Located 18 km south of town on the Moora-Bindoon Road, Koojan Salmon Gum Reserve is adjacent to a designated rest stop and offers travellers the perfect break from their journey. There is a marked walk trail, including informative signage about the local history, agriculture, flora and fauna of Koojan. It is an easy 20 minute walk along the signed trail, and the gravel track is accessible by wheelchair.
The reserve itself is an example of Salmon Gum and Wandoo woodland, with an intact and diverse understorey of Acacias, Grevilleas, Melaleucas and much more. A townsite was gazetted and land set aside for a reserve in the 1900s but the town was never built. The reserve remains and can give you a glimpse of what the landscape would have looked like before clearing for agriculture took place.
The Salmon Gums are majestic trees, reaching up to 40 m high and can live for hundreds of years. They get their name from their beautiful salmon-coloured bark, most evident in late summer when the old bark peels away. Salmon Gums were often used as an indicator of good quality soils because they were generally found on fertile red clay and loam soils. It is thought that 96% of Salmon Gum woodlands have been cleared from the WA Wheatbelt.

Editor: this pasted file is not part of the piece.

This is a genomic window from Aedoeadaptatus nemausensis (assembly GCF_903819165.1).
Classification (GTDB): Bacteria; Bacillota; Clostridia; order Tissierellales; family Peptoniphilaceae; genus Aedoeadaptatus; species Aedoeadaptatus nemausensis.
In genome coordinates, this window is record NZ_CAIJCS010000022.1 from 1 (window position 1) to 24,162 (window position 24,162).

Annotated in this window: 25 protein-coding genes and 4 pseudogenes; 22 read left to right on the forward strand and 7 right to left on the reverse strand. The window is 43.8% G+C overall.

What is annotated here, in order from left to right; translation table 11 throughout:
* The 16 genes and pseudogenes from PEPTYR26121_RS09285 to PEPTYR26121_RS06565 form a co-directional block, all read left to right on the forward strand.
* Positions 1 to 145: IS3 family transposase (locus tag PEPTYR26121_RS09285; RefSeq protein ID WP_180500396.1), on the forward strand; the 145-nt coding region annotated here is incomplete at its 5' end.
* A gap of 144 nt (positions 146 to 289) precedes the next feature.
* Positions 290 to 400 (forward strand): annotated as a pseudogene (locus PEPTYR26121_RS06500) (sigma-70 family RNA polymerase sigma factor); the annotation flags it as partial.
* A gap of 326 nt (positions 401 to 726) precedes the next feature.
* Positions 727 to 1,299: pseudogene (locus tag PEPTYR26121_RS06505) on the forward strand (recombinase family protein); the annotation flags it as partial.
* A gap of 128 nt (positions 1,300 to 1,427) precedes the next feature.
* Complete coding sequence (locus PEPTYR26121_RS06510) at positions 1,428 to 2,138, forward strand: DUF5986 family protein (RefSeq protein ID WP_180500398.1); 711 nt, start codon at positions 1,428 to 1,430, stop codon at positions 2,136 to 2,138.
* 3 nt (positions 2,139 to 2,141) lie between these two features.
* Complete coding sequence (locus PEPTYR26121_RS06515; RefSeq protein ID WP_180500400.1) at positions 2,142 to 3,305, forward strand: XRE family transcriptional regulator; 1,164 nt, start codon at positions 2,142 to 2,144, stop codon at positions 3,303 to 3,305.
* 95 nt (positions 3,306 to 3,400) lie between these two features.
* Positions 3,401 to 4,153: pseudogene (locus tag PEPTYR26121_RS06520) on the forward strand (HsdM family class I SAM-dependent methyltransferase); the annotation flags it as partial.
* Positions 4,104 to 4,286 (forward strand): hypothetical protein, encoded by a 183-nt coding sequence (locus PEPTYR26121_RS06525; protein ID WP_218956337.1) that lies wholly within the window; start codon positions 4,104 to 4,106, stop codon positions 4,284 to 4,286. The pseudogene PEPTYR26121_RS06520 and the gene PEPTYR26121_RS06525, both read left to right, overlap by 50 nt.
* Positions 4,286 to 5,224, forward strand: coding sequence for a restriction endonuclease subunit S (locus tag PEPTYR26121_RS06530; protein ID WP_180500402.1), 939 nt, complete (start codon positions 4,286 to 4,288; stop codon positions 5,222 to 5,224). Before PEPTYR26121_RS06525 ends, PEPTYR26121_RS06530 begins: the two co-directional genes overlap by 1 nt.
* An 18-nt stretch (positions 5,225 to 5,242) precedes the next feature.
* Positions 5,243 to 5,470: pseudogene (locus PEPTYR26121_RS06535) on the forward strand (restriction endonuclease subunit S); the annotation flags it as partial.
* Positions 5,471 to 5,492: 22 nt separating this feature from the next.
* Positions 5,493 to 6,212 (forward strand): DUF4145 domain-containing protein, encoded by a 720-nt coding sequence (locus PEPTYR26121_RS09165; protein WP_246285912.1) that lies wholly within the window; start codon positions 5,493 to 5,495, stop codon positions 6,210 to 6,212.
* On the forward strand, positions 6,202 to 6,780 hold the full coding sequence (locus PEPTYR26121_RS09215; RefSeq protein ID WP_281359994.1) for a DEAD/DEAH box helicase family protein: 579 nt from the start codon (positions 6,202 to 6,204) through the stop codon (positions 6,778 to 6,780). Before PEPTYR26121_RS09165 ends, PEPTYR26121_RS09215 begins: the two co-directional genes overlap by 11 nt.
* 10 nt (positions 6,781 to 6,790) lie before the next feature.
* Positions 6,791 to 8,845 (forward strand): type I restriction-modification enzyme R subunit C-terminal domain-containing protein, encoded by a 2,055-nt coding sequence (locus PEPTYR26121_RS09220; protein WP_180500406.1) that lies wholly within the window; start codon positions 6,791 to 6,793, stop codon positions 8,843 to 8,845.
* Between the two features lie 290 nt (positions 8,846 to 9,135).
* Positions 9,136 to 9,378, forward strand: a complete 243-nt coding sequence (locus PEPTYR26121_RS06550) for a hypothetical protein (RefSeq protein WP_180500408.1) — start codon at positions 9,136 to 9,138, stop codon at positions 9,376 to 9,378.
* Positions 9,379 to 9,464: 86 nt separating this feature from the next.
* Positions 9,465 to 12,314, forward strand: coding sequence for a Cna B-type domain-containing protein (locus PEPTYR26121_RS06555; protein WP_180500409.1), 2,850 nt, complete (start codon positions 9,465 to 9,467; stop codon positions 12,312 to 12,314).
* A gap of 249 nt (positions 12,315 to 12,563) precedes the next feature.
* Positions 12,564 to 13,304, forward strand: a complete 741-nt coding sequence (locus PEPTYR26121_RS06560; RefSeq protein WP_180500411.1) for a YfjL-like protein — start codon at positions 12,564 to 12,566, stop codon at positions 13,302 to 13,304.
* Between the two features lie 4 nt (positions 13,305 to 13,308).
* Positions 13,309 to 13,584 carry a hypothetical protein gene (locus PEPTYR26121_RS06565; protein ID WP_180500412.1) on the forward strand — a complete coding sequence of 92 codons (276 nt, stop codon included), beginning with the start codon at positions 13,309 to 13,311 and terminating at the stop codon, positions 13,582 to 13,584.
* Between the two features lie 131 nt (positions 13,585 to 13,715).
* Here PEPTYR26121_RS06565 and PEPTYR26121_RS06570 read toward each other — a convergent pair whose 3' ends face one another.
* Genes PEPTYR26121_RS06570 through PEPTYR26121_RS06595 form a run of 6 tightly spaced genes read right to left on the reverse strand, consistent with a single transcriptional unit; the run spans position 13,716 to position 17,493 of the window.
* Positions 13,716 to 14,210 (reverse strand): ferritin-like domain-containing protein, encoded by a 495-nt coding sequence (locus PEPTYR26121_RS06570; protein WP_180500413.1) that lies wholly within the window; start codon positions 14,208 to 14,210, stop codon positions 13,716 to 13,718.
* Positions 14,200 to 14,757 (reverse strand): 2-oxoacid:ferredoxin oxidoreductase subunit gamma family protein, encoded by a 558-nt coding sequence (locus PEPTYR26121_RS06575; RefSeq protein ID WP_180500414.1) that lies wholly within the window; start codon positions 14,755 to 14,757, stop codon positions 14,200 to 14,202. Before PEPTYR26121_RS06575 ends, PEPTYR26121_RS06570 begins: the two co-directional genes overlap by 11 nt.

Salmon Gums provide food for invertebrates, shelter for mammals and nesting holes for birds such as the Carnaby’s cockatoo. It can take 120 – 150 years for suitable hollows to develop.
A number of different bird species have been recorded in the reserve and you will also be able to spot orchids in the winter months.
Information sourced from the Shire of Moora, Eco Trails Booklet, Moore Catchment Council, and www.cookstours.com.au website.